Tricycle Theatre Summer 2008
A tabloid buys what turns out to be a faked war atrocity photo and then tries to salvage something out of the debacle by turning the soldier who conned them into a hero making a political statement (and his wife into a glamour model).
Ron Hutchinson's play starts out as a clever and telling satire on journalistic non-ethics and a serious examination of the moral ambiguities of war. But it loses its focus by trying to do both, and several other things, at once.
There are a few too many plot twists beyond the summary above; a few too many shifts in focus, from the paper to the soldier to his wife to the military establishment to another soldier and back; a few too many shifts in tone, from comic to serious to angry to sympathetic to melodramatic and back; a few too many changes in the play's attitude toward soldiers, from admiration to contempt to sympathy and back.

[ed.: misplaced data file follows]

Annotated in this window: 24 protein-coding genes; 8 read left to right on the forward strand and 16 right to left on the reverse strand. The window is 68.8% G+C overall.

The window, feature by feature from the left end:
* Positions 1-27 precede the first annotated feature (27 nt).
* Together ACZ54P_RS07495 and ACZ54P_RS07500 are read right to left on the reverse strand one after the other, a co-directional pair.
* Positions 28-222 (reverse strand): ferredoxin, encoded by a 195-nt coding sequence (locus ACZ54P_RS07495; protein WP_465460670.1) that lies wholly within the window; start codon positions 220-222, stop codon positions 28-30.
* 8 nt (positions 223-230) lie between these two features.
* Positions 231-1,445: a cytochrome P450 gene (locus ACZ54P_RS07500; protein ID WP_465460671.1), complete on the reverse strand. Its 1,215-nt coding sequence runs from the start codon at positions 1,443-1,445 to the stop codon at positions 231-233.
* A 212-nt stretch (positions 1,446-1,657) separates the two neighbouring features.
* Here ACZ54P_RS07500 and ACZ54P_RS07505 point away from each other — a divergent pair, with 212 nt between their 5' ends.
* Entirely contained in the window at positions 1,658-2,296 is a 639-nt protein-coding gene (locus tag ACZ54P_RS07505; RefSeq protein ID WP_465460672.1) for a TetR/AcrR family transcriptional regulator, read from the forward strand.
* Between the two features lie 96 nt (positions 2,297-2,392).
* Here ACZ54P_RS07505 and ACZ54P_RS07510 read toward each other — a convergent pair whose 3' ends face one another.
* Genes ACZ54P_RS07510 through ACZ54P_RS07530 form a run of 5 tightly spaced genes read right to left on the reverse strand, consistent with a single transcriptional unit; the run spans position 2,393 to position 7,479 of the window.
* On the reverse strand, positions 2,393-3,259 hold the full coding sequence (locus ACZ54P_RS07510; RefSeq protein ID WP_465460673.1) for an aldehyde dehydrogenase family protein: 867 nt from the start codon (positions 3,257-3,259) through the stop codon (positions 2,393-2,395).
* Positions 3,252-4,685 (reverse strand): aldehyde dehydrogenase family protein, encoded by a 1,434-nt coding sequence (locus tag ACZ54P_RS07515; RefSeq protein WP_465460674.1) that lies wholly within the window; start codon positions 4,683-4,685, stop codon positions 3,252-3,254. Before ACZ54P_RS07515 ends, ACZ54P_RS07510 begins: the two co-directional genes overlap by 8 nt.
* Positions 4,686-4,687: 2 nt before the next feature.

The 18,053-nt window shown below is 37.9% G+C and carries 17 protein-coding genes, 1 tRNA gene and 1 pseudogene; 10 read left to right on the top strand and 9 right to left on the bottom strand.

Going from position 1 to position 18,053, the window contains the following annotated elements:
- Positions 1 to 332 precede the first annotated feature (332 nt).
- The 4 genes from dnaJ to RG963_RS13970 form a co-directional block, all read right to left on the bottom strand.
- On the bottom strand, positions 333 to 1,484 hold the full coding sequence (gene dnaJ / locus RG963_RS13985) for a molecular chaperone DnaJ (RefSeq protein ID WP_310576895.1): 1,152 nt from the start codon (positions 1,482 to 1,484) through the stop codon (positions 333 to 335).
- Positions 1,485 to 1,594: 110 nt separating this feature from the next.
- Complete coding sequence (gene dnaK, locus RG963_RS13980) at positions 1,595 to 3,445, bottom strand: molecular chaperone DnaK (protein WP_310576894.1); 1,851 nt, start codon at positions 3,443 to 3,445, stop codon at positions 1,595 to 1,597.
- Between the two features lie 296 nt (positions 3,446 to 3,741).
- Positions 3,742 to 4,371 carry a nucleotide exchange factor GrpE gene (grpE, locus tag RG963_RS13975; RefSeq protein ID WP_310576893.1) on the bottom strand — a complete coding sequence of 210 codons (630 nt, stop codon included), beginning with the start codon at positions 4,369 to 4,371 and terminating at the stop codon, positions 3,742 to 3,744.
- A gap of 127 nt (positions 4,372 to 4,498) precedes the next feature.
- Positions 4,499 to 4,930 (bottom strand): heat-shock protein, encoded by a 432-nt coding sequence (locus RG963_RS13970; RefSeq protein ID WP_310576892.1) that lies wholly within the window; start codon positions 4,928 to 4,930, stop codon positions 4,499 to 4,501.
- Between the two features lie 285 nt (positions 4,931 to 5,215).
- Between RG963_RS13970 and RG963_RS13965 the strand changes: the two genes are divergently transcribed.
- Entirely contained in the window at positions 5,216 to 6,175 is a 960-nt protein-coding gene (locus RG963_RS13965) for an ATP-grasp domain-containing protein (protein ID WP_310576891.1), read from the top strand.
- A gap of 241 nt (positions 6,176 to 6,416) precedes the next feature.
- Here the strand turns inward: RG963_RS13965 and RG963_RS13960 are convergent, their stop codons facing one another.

The result is a play that is something less than the sum of its parts, even though many of those parts - particularly those built around the newspaper's dealings with the not-so-unsophisticated soldier and his wife - are both entertaining and thought-provoking.
Alistair Wilkinson goes far toward making a real character out of the soldier who is written more as a symbolic figure and plot device than a person, and Emma Lowndes conquers something of the same challenge as the too-easily-conned reporter.
Louise Kempton as the soldier's wife and real brains behind the con, and Giles Fagan as the tabloid editor who knows he's a whore but also knows how good he is at it, both have more to play with and bring the most life to the play.
Sylvestra Le Touzel as an army lawyer and Jason Deer as a confused soldier do what they can with characters who seem to have wandered in from some other play.
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